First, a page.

The other reason why Cory rejects evolution is his belief in God.  To him, God created heaven and earth, and they cannot have changed.   There is also an answer to that.  If God created the world and mankind, why could he have created evolution as His tool to make sure everything functioned properly?

Cory then could hold up all the signs he wants while still opening his mind to scientifically proven truths.  Otherwise, it becomes a stop sign.  That’s the first step to extinction.

Bill Lazarus began teaching when, at age 4, he taught his 2-year-old brother to read.  He is a full-time instructor at Embry-Riddle Aeronautical University and an historian.  He can be reached by www.williamplazarus.com.  His books are available on Amazon.com and Kindle.


Tuesday, June 21, 2011

The End is Nearer Than You Think


Those Republicans candidates fighting over the 2012 presidential nomination are nothing more than ants on a small anthill, and the ants will be here after the politicians – and the rest of us – are gone.   The preachers and evangelists shrilly announcing their beliefs, burning Korans or other performing other mischief are as important as crickets sawing their hind legs in the forest.  Those insects, too, will be around a lot longer than a single sermon.

The end is near, and not just because Jesus is returning.  He isn’t.  No Gabriel will blow a trumpet.  He is not needed anyway.  It’s already sounded.

This week, scientists announced that the oceans are in crisis.  The news came out of a ‘State of the Oceans’ workshop co-hosted by the International Union for the Conservation of Nature (IUCN).  The program was supposedly the first “to consider the cumulative impact of all pressures on the oceans.”
The findings blare louder than anything an angel can produce on a trumpet: the seas are deteriorating at a faster rate than ever imagined, leaving most creatures on them on the brink of extinction.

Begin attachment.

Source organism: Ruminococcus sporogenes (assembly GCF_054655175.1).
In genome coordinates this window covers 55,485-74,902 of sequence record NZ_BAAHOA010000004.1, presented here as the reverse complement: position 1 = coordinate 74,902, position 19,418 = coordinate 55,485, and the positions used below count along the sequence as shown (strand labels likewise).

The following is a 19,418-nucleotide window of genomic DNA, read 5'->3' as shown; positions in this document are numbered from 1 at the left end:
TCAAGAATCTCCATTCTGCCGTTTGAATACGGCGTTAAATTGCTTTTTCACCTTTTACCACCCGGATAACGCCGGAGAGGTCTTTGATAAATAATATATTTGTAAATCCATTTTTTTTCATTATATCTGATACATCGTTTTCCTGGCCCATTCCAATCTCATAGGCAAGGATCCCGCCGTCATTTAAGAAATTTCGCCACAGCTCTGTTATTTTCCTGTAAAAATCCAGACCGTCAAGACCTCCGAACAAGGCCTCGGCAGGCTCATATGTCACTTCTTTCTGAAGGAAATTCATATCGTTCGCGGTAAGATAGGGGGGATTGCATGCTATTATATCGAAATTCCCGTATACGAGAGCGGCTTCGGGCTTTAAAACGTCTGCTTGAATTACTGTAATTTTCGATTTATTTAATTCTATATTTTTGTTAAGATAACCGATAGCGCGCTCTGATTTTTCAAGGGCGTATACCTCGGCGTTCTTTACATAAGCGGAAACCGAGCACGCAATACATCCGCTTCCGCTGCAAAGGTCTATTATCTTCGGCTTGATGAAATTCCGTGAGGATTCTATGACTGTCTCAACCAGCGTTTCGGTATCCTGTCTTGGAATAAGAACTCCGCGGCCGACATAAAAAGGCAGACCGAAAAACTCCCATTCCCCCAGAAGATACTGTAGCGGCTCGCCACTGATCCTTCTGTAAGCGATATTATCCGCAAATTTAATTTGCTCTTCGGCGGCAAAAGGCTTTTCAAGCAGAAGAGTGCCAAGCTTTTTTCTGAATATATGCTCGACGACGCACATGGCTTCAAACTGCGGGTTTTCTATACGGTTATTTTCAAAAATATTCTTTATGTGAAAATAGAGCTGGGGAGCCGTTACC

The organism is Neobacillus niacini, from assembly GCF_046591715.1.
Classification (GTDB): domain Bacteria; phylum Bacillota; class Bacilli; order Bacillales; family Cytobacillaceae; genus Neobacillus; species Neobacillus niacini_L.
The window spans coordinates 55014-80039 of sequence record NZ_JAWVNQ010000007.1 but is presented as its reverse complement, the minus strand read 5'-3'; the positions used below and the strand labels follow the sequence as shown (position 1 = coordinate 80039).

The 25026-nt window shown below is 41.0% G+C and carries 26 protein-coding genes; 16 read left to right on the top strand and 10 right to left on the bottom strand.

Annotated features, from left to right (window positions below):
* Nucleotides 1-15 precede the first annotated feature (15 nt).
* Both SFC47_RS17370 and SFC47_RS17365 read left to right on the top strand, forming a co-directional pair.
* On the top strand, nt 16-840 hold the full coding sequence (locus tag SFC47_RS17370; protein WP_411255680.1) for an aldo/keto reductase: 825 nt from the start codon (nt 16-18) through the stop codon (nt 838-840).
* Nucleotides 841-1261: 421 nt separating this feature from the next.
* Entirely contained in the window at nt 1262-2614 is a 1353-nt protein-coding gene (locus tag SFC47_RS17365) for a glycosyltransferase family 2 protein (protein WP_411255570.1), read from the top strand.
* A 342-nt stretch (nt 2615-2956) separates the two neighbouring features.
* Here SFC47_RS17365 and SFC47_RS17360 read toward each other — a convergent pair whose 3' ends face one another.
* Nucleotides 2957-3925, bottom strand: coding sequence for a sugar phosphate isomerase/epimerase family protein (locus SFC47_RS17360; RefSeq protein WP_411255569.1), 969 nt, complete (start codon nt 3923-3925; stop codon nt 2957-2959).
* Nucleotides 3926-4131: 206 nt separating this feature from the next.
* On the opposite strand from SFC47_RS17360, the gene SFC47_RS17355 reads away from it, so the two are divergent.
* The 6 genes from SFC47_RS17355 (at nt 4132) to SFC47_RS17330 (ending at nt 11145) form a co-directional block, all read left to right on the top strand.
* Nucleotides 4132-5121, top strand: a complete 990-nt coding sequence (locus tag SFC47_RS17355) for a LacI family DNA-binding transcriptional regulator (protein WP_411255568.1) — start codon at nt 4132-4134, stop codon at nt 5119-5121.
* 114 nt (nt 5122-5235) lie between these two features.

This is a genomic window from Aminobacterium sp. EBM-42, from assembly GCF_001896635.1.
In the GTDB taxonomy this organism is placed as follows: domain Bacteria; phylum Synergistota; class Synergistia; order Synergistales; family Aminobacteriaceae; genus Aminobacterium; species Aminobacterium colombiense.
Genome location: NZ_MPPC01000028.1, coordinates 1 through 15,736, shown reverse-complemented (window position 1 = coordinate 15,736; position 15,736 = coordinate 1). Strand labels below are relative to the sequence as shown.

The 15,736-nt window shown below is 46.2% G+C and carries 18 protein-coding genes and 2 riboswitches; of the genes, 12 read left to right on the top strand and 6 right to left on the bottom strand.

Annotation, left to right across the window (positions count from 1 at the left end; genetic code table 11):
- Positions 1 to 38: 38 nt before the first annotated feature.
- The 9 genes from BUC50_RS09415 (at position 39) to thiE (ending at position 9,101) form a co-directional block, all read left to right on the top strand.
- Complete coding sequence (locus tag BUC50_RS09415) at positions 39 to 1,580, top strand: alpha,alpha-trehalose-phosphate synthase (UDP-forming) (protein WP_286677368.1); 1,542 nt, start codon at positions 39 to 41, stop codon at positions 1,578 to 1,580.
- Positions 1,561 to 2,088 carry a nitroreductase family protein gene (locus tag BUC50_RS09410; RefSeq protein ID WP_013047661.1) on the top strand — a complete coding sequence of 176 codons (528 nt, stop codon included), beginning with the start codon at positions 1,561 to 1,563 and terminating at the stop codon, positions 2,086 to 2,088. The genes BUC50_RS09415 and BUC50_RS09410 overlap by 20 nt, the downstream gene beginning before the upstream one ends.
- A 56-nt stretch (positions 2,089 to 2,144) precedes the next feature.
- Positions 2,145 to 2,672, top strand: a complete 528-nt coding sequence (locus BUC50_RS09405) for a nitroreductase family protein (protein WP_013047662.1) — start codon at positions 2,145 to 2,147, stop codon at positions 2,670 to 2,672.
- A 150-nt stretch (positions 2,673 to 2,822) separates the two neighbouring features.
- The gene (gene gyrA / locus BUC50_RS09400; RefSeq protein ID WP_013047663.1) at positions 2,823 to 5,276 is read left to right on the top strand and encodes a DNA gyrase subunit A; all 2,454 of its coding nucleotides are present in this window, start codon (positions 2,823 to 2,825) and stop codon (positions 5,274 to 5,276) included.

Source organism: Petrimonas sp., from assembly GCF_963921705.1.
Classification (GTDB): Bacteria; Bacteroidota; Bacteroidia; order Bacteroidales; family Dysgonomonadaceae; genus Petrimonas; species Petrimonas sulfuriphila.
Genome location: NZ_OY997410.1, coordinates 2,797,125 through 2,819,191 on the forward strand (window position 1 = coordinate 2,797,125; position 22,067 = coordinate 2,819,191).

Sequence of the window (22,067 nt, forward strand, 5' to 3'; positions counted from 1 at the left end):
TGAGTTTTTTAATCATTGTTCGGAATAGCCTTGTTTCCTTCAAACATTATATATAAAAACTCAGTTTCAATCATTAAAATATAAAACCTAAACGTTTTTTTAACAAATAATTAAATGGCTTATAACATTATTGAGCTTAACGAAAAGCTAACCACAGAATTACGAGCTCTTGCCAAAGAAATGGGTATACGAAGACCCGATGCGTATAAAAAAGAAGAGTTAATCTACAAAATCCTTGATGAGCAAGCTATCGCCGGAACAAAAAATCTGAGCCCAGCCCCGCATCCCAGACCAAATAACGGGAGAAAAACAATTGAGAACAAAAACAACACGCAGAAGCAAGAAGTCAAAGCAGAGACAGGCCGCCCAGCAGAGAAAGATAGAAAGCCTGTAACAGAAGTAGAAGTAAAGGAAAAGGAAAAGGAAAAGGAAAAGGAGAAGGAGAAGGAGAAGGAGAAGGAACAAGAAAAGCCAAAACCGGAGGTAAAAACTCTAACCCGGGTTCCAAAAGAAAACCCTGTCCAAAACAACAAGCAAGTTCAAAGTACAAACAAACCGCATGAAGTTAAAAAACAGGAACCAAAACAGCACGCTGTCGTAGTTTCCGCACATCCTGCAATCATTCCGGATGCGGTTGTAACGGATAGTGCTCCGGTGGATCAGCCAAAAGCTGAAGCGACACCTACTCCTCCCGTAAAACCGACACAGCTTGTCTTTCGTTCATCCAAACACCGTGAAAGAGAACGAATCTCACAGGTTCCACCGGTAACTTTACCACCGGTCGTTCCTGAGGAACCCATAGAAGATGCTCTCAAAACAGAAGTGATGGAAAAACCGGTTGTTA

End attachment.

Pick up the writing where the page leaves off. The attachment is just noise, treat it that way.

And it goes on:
When they go, we go.

In truth, the findings are not new.  Scientists examining the data have been warning anyone who would listen for years about the coming disaster. 

We should have known it anyway.  There’s a basic truth about life on Earth.  When a type of animal dwindles down to a single species, the odds for survival are too great.  At one time, about 40,000 years ago, there were other humans – Neanderthal, Hobbits and whatever the Siberian humanoid is called.  Now, there is just one, which we arrogantly named Homo Sapien Sapien.  That’s “wise, wise man.” 

Actually, we’re pretty dumb.  We refuse to focus on what is important, such as sustaining life on this planet, to argue about nuances in philosophy or who should win an election.  If there’s no planet, who cares?

The Bush Administration even demanded that scientists bowdlerize a report on Global Warning, as if that would make the problem go away.  We can argue all we want about whether the situation is man-made or natural.  Who cares?  It’s real, and unless we take drastic steps to counter it – or, at least, mitigate the problem – then it will only get worse.

Humans, however, don’t have much of a track record when required to reduce creature comforts.  Look at Greece, where people are rioting because of austerity measures necessary to tame the economy.  In Vancouver, thousands caused immense damage simply because the hockey team there lost in the finals.  As if it mattered who won or lost.

We’ll all find out soon enough how nonsensical much of our nattering is when the fish start dying, when the plankton disappears, when the oceans turn into dead zones – becoming gigantic versions of much of the Gulf of Mexico, which has huge dead zones.

I am reminded of a scene from Inherit the Wind, the great play and movie about the Scopes trial in Daytona, Tennessee in 1925.  In the scene, Clarence Darrow, played by Spencer Tracy as Henry Drummond, asks William Jennings Bryan, played by Fredric March as Matthew Harrison Brady, what happened when the Earth stood still as the Bible describes.  Tracy points out that if such an event actually happened, mountains would have toppled, seas would have dried up and the Earth would have been destroyed.

Tracy then concluded by asking how the Bible “missed that little tidbit.”

No worries now.  While candidates caterwaul and preachers pontificate, the Earth will be destroyed.

No one will miss it this time.

Bill Lazarus is a religious historian who writes on current topics.  You can find his books on Amazon.com, Kindle and on his website, www.williamplazarus.com.